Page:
Perler Bead 8-bit art

How to: Make 8-Bit "Breaking Bad" Perler Bead Pixel Art

created at:If you're looking for a new craft project, might I suggest making pixel art with Perler beads. Remember those things from when you were a kid? The little plastic beads that you arrange on a pegboard and then fuse together with an iron? Perler bead pixel art is great fun because it's geeky, nostalgic and it's a blast to see how realistic you can make things with just a few colors and beads.

The basics of working with Perler beads isn't complex (heck I basically described the whole process in the 3rd sentence of this post), but if you need a little refresher course, or want to see some of the things I've made, then read on!

I like to create my designs in Photoshop first.created at: Some people will draw out their patterns on graph paper, but I prefer the speed with which Photoshop affords, not to mention the ability to easily change colors around.

There are basically two ways I make Perler bead patterns with Photoshop. The first method is to just draw from scratch, using a 1px brush and zoom in to about 3200%. This was the method I used for making the Breaking Bad pieces pictured above. The second way of making patterns is to take an existing image that I find on the web, size it down in photoshop so the dimensions are usually around 20 px on either side and then even out the colors with the paint brush to ensure there's proper contrast and not too wide of a color palette being used (the color palette all depends on the number of colors you have available in your Perler bead collection).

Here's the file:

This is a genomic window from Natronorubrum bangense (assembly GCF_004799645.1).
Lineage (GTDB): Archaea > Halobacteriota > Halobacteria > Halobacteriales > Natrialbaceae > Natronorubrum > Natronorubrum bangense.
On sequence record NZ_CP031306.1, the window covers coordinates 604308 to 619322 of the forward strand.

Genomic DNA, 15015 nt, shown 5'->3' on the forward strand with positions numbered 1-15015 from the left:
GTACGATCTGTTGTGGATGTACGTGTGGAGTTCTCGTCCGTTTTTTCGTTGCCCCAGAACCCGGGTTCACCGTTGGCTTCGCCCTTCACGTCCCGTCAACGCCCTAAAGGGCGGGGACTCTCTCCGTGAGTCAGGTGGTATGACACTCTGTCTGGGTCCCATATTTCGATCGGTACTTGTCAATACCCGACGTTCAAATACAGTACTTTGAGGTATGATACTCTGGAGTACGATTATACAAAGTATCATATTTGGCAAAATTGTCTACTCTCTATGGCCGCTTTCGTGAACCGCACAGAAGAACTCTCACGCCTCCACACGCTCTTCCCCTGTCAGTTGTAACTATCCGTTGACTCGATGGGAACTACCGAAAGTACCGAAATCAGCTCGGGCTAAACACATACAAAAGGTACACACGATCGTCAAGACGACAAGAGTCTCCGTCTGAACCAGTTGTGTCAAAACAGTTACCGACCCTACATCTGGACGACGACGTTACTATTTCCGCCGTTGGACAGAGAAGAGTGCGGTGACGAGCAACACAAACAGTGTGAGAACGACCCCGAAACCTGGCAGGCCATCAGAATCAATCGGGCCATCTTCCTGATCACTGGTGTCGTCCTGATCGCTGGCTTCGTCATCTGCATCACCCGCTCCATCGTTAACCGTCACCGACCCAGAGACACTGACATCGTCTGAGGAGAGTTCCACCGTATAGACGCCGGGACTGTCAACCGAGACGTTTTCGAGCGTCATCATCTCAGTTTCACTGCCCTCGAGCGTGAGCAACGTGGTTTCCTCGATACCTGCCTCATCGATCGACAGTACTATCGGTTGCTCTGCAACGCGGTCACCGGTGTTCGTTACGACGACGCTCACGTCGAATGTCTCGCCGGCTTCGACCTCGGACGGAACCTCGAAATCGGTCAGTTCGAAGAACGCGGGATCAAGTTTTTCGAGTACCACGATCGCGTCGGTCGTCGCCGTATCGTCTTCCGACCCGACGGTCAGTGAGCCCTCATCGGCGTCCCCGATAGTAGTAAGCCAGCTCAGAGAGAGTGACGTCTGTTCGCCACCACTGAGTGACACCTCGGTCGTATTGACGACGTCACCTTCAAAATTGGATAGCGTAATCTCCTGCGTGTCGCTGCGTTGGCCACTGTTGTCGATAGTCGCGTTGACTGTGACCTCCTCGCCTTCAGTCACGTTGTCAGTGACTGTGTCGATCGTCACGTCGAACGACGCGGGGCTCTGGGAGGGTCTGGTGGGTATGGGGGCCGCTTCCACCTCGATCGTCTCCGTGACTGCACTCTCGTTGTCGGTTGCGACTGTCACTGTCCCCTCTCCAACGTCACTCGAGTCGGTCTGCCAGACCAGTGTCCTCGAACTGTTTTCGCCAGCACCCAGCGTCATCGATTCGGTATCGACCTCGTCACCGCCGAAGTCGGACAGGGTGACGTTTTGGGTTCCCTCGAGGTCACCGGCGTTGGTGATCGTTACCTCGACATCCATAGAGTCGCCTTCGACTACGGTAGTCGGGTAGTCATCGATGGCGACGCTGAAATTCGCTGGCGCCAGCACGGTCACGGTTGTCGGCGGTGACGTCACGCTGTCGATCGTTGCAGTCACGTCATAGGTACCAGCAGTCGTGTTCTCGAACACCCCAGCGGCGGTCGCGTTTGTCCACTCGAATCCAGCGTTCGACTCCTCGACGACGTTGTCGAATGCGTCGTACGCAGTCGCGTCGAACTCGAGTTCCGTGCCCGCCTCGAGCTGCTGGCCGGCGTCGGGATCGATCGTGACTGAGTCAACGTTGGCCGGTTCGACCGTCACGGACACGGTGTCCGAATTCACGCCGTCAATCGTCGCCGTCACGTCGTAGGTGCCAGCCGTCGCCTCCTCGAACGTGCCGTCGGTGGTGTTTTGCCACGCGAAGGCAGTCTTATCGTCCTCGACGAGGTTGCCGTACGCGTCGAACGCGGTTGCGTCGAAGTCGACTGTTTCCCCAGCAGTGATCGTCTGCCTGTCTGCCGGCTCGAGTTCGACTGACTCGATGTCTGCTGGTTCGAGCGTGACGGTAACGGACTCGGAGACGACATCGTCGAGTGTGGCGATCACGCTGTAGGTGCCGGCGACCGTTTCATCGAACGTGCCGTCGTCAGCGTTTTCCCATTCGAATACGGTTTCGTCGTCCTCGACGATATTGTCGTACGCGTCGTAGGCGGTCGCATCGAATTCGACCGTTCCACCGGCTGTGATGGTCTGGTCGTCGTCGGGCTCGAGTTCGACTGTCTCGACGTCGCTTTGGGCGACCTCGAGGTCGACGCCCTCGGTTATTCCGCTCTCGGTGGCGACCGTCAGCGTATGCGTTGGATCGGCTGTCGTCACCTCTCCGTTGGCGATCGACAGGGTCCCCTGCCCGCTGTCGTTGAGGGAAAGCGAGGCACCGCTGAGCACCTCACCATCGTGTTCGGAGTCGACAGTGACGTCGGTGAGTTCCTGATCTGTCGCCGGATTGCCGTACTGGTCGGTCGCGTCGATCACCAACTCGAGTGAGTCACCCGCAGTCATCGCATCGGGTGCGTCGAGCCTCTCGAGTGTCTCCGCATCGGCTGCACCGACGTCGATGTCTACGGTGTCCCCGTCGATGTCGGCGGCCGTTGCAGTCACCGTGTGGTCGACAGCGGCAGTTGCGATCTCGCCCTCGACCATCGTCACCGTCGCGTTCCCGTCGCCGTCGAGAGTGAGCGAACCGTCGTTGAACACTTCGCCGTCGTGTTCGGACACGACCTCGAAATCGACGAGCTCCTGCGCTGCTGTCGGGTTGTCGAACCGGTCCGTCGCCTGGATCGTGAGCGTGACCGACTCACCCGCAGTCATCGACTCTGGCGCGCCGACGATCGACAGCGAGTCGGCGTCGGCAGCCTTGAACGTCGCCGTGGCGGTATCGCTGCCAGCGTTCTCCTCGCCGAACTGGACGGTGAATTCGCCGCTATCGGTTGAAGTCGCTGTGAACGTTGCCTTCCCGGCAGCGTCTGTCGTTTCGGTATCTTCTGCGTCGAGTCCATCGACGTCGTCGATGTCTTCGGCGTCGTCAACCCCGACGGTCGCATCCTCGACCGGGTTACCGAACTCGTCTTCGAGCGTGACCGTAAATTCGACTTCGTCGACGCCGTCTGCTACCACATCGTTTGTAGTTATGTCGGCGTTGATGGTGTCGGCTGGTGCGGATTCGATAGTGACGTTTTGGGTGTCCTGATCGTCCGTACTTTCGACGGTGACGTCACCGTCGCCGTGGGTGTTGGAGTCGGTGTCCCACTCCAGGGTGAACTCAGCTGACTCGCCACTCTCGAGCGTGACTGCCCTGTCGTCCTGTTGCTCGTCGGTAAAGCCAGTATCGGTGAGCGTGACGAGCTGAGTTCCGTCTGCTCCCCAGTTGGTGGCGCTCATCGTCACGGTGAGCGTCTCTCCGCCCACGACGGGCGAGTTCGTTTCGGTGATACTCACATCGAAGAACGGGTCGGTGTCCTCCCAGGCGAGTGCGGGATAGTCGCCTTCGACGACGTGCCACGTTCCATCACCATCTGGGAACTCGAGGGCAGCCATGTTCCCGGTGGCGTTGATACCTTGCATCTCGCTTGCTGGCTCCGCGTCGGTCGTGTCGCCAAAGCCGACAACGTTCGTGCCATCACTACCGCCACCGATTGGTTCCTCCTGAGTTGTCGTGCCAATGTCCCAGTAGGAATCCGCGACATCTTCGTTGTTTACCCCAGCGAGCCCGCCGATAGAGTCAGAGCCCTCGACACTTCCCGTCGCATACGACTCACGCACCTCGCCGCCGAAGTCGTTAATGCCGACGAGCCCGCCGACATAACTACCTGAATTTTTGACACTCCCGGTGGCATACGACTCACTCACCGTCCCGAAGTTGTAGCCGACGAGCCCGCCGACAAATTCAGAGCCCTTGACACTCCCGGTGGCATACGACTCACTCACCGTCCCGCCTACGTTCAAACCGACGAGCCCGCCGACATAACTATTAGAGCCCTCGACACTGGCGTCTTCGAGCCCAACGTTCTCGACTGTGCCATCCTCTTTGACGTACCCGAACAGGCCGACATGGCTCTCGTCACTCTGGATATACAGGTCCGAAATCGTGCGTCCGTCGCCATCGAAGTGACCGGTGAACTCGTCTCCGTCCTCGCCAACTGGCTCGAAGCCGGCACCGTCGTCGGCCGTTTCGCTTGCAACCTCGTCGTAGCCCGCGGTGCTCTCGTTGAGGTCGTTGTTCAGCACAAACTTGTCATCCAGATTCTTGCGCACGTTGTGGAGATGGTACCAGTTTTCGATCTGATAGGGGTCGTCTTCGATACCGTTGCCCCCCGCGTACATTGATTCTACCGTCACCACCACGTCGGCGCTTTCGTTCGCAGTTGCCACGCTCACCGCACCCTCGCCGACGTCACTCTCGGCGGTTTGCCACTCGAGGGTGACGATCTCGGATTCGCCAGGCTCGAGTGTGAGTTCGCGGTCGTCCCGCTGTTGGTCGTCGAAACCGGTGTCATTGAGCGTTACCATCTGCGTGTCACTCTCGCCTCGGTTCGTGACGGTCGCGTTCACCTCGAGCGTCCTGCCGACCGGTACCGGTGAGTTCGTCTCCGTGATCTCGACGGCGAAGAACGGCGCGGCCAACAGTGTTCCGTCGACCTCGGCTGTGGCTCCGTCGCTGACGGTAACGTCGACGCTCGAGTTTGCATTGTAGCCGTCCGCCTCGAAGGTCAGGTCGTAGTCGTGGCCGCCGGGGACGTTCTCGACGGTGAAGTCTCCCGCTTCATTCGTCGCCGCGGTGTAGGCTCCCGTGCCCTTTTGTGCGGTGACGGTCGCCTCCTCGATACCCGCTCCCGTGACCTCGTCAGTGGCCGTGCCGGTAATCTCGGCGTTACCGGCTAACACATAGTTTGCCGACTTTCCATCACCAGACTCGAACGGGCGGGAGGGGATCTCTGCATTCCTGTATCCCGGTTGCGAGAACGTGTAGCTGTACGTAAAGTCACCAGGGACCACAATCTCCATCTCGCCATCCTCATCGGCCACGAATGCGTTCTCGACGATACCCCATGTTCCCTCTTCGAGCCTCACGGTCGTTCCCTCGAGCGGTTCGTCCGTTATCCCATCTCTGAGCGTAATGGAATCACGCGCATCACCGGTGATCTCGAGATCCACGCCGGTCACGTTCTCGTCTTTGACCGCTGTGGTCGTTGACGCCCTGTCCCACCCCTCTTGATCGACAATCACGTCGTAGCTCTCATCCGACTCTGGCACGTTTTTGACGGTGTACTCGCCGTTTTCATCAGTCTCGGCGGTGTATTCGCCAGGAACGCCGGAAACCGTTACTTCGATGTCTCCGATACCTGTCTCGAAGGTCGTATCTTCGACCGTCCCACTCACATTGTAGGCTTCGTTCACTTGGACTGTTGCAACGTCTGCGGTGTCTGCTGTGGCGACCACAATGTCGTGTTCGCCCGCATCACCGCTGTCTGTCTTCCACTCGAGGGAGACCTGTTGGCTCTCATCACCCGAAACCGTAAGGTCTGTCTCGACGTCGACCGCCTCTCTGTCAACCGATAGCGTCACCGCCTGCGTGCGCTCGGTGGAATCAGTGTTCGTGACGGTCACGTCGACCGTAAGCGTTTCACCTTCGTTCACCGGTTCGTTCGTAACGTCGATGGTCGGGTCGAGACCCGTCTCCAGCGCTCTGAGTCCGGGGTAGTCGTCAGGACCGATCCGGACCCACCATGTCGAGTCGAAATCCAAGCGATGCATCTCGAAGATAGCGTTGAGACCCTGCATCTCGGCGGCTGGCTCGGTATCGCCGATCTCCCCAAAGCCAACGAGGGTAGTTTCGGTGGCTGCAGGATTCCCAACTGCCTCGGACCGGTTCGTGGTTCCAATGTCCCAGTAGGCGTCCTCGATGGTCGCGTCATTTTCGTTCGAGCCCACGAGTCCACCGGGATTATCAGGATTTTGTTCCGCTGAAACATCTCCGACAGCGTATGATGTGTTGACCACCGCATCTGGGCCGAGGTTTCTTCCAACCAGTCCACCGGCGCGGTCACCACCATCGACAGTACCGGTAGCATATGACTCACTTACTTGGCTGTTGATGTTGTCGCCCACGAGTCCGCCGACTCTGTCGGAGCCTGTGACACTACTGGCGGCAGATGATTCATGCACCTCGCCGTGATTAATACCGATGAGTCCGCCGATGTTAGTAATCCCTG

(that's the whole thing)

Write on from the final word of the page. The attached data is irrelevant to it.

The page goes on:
As I mentioned, I drew these Breaking Bad pixel creations from scratch. Making pixel art is a lot of fun because it challenges you to make the best representation of an object/person as possible with a limited number of pixels and colors. For me, it's sort of like solving a puzzle. So I made pixel-y portraits of Walter and Jesse, plus a chemistry beaker and a baggie of blue meth (I'll admit, since Perler beads are aimed at kids, there probably hasn't been a lot of meth-inspired Perler creations…)

created at:Here's the pixel patterns I drew in Photoshop:

Then the fun part (or tedious part depending on how you look at it) begins! Pixel by pixel, assemble the Perler beads on the peg board so it matches the pattern. If you haven't used Perler beads since you were a kid, you may be surprised by how slow this process is. It's especially slow and tedious if your Perler beads all came in one big bucket with all the colors mixed together, as opposed to individual packages sorted by color.created at: Digging through the mixed bucket to find enough of a particular color can be time consuming, but it's all part of the process I guess!

When you've put all the beads on the pegboard, you cover it with parchment paper and iron each piece until the beads fuse on top. Peel it off the pegboard, flip it over and iron the other side so the beads are totally melted together. And you're done!

created at: created at:
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    • Follow the directions on your Perler beads very carefully. I sat the Iron to medium heat and waited a few minutes to heat up. Lay your special paper on your design and Iron for around 20 seconds, or until your beads are melted together well.
      I flipped mine and iron both sides, just so they're all connected together really good.
      Let everything cool off for a while before you continue.